Home decor and more on offer at Seoul Living Design Fair
To make time at home more entertaining and satisfying, this year’s edition of Seoul Living Design Fair offers a variety of furniture and décor items until Sunday at Coex in Samseong-dong, southern Seoul’s Gangnam District. As one of the largest of its kind in Korea, the fair was especially welcomed by many this year, after it was canceled last year due to the pandemic.
Many of the booths at the fair are focused on bringing the outdoors inside. One of the must-see booths is being run by Younhyun, a company that imports architectural materials from overseas. It collaborated with many different ceramic makers, space designers, and stylists to offer suggestions and inspirations on how to decorate at home. The entrance to the booth is adorned with a flower garden on both sides, with many different pots with greens placed alongside glasses. Inside are plates and many other lifestyle items, showing how to incorporate nature into your home décor for ultimate relaxation indoors.
Protecting the environment is also a common theme that can be seen throughout the fair. Factorial Holdings, a start-up focused on recycling and upcycling has unveiled its reusable mask frame called 2Lon. It doesn’t have strings that go around your ears or a wire across your nose. Considering most single-use masks are not recycled because they are made of numerous different materials, the hairband-like mask frame means that by simply changing the filter it can be reused again and again and cut down on waste. The mask will hit the market next month. Other cleaning detergents and sprays including those from Thai brand Pipper, which are made of fermented pineapples, have booths to show how to keep your home clean and organized whilst protecting the environment. These companies also offer a recycling pick-up service for used masks and containers.
Even Seoul Auction opened a booth for the fair for the first time, making a variety of artwork easily accessible to consumers looking to find something for their empty walls, alongside other galleries. Some of the displayed works are available for immediate purchase, but the majority are those that are listed for two upcoming auctions on June 2 and 3.
“We are displaying pieces by both veterans and young Korean artists, including some craftworks, in order to show not only the overview of the current trends in modern art but also pieces that can be used as home appliances,” said an official from Seoul Auction.
The opening of the fair came at the same time as big retailers are seeing a surge in sales related home furnishings and décor .
Lotte Department Store has been aggressive in introducing new designer brands from overseas recently. In the three months until April, sales of premium home living brands jumped by a whopping 70 percent compared to the previous year.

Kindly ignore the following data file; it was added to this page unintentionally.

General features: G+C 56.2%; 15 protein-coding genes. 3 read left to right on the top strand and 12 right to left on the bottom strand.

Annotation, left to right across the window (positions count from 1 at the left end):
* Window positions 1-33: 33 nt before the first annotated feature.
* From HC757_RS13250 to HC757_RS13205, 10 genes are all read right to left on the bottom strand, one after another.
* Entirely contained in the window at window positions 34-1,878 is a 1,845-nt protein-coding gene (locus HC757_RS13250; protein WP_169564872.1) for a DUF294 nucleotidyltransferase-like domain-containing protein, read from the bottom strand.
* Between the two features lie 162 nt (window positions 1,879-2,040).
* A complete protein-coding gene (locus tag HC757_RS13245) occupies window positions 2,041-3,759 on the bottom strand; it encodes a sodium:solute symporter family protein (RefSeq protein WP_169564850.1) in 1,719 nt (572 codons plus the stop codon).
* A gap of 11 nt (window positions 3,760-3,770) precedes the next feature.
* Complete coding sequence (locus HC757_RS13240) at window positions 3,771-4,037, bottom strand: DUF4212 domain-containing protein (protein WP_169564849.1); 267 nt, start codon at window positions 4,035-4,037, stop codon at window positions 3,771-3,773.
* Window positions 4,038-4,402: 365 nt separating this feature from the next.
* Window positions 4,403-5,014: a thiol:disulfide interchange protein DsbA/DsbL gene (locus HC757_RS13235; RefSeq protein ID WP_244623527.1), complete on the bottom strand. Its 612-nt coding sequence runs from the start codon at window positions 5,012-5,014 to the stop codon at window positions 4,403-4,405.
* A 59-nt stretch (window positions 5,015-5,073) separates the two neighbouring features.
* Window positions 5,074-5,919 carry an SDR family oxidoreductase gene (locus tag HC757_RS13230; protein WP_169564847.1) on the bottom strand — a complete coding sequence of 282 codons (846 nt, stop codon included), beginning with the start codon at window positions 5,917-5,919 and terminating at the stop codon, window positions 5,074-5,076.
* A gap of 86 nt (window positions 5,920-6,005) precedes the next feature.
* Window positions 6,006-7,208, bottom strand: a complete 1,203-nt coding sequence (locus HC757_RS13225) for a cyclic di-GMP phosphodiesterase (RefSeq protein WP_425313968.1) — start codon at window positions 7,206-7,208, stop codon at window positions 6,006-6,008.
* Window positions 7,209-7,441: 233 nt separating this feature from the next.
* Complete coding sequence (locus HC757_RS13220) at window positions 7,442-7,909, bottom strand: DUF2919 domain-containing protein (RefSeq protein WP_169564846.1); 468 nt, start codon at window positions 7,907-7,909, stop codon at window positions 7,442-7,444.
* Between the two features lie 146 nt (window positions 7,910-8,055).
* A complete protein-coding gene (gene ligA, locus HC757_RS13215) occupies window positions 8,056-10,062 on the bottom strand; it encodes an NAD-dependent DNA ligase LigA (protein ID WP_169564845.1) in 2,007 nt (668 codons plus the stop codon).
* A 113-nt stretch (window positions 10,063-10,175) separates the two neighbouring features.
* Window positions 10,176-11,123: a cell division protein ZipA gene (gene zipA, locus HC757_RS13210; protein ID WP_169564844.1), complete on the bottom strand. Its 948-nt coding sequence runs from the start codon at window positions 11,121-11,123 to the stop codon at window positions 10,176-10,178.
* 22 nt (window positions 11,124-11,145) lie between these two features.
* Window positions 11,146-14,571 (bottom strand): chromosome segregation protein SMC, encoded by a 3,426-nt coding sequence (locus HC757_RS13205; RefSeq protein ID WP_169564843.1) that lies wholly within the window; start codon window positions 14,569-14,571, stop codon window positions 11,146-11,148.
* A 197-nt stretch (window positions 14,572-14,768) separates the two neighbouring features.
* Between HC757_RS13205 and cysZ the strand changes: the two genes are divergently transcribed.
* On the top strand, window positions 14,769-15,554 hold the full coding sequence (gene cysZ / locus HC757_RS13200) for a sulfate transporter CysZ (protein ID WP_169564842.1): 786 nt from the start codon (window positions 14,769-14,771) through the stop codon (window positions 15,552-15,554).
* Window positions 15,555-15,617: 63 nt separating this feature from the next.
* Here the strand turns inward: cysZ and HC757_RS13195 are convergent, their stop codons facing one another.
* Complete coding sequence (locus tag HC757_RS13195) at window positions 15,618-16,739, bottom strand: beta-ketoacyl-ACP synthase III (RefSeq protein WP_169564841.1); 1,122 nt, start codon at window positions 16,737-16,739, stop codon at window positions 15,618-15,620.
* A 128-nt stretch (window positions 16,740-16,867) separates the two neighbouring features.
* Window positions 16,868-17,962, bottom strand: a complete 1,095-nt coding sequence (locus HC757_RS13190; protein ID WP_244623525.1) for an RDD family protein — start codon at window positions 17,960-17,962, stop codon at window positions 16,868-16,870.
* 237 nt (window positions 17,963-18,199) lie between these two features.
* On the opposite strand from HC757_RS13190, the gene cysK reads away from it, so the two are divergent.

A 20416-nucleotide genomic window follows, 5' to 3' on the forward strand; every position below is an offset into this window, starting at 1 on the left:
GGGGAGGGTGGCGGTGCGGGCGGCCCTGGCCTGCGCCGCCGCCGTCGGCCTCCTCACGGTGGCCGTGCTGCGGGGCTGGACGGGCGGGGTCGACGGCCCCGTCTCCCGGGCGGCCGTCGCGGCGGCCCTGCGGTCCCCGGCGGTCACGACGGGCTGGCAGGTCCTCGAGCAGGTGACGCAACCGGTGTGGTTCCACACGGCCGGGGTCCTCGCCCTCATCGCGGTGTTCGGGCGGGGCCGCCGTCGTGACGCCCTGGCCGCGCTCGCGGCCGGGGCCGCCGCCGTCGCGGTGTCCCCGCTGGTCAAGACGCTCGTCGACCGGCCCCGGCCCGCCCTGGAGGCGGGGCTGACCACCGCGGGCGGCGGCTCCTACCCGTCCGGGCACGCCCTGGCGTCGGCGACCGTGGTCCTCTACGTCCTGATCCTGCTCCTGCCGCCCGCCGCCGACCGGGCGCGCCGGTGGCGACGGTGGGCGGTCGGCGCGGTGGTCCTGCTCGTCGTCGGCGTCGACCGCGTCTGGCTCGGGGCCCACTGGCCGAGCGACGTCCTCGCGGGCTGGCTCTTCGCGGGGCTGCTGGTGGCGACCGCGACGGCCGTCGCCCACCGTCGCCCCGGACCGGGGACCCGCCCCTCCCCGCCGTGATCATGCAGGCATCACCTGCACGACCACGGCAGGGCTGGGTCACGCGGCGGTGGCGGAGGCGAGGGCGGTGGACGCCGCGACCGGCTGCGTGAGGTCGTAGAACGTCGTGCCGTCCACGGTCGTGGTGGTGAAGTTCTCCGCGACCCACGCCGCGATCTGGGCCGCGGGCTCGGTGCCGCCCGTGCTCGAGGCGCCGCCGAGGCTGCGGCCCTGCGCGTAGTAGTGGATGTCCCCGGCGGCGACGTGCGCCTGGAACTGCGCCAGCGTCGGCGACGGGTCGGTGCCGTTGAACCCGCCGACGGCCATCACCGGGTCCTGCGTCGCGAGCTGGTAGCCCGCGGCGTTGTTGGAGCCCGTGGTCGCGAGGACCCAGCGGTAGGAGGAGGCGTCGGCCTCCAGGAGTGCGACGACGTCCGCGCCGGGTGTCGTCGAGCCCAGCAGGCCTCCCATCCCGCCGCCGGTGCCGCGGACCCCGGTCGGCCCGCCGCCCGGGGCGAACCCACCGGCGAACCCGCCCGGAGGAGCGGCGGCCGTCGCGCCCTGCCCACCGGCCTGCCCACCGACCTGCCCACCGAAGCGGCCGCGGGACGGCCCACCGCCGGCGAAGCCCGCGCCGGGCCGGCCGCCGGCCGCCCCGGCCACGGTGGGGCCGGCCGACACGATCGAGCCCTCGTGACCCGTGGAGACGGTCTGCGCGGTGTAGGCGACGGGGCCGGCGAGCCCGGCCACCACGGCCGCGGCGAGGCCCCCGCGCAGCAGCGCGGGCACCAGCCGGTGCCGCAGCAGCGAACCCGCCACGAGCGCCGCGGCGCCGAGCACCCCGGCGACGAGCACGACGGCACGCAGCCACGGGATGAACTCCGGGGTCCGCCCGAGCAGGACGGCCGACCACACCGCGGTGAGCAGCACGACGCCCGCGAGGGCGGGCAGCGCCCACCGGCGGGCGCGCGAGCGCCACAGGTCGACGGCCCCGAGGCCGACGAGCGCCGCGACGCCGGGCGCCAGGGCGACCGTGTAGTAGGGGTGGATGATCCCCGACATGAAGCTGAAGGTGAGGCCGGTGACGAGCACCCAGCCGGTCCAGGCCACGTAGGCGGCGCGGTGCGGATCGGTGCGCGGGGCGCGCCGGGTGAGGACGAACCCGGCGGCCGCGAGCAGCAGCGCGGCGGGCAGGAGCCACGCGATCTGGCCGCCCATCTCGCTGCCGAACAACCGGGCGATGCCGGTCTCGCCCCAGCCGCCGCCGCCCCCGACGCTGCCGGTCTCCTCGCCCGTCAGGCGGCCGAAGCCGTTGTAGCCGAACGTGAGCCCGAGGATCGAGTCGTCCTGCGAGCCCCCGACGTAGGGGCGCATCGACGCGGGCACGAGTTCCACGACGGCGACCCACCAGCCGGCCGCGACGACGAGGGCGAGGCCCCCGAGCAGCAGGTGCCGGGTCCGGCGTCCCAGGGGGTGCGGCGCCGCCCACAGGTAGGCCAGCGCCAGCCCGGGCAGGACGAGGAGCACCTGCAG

“Premium items that are relatively affordable and help change the overall ambience are particularly popular,” said Moon Ho-ik, a communication team official with Lotte Department Store. “Customers are showing more interest in small items like picture frames as well as more traditional large-sized furniture.”
The Conran Shop, a British store which has been selling premium home items in Korea since 2019 after Lotte introduced the brand here, has also seen a surge in sales with a 104 percent increase in the first four months of the year compared to the same period last year.
According to Shinsegae Department Store, the sales of home furniture grew by 44.6 percent from January to April this year compared to the same period last year. Sales of kitchen appliances grew 21.1 percent in the same period. It continuously hosts pop-up events at its branches and currently an event with lifestyle brand HAY is underway at its Gangnam branch.
“Many newly-weds who are unable to travel overseas for their honeymoons instead choose to splurge a bit more on decorating their homes,” said an official of Shinsegae Department Store’s communications team.
The growing interest in home décor is also evident from the increase in sales of related books. Yes24, one of the largest bookstores in Korea, saw sales of books under the categories of interior design and organization jump by 40.6 percent last year compared to the year before. Such jump caught the eye of industry experts as sales of such books had been falling since 2017. From 2016 to 2017 sales dropped by 10.2 percent, from 2017 to 2018 by 2.2 percent, and from 2018 to 2019 by 32.5 percent.
“In the books, people can find many insights from an author who has studied and researched the particular industry for a long time,” said Kim Hyeon-ju, a merchandising director for books related to home interior and design.
“Of course it is possible to easily find information on ‘do it yourself’ interiors and how to organize your home online on social media channels like YouTube, but those who want to get more refined information and learn different philosophies studied by experts purchase these books.”
In line with these trends, authors are publishing more books on such topics. From January to April, Yes24 had 17 new books on interior and storage skills on offer.
BY LEE SUN-MIN [email@example.com]
For more information about Seoul Living Design Fair, go to www.livingdesignfair.co.kr or call (02) 2262-7152.